The family dog has bitten someone and must be destroyed.
If ever there was a case for animal rights, this is it! Whenever a dog
bites, the dog is always seen as the bad guy. But this is not
necessarily the case. There is the urban legend of the benevolent St.
Bernard, a family pet who lived in Long Island with three little
children for several years. He was a trusted member of the family. Then,
one day, suddenly and without warning, he attacked and killed his 5 year
old "master". Later, the parents found that the child had shoved a
pencil in the dog's ear. Like all urban legends, nobody actually "knows"
the family to which this happened, but everyone has heard the story. In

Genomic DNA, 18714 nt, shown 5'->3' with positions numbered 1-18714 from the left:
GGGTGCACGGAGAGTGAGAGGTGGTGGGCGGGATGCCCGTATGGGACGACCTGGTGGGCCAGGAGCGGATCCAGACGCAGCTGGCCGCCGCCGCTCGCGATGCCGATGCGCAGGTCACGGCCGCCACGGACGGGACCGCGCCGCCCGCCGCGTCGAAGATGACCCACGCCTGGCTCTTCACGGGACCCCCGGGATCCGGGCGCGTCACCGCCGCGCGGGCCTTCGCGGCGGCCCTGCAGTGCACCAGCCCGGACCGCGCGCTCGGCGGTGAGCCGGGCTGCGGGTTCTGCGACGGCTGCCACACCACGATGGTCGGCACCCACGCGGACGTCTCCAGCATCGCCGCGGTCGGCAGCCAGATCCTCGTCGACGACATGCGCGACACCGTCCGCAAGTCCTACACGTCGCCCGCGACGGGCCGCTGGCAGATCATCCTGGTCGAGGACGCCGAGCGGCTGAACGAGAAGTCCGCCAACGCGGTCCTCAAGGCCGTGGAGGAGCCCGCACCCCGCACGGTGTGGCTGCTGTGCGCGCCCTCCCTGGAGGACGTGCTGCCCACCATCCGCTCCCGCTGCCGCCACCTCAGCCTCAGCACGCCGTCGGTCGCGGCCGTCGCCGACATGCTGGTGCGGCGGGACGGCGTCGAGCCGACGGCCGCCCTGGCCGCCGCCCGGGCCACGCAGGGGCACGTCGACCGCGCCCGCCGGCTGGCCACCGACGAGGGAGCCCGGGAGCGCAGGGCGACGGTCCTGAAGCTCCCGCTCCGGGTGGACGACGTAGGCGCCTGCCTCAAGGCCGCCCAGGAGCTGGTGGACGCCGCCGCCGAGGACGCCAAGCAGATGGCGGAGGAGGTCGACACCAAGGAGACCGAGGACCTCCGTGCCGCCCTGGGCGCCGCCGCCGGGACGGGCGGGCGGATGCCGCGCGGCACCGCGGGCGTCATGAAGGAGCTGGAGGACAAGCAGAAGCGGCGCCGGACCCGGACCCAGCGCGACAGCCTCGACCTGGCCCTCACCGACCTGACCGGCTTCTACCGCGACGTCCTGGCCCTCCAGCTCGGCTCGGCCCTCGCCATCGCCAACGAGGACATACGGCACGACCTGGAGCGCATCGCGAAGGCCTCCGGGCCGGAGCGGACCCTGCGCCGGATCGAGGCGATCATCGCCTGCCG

a recent article, my colleague and friend, PrkStRangr wrote about how
stories such as this one, though lacking in authenticity, have an ironic
slant to them. This story is no different.
Unfortunately, in most counties across the country, when
a dog bites someone, one of several things may happen: he may be placed
on a "dangerous dog" list and given one or two more chances; he may be
given away to another family; he may be instantly killed or maimed by
the owner; or he may be seized by an animal control agency to be
euthanized. If the biting dog is not current on his or her rabies
vaccinations, s/he may be placed in a ten-day quarantine for
observation, or killed immediately and decapitated and the head sent for
analysis so as to protect the victim.
In other words, dogs rarely get "due process"; and of
course, they never get a chance to explain why they were forced to bite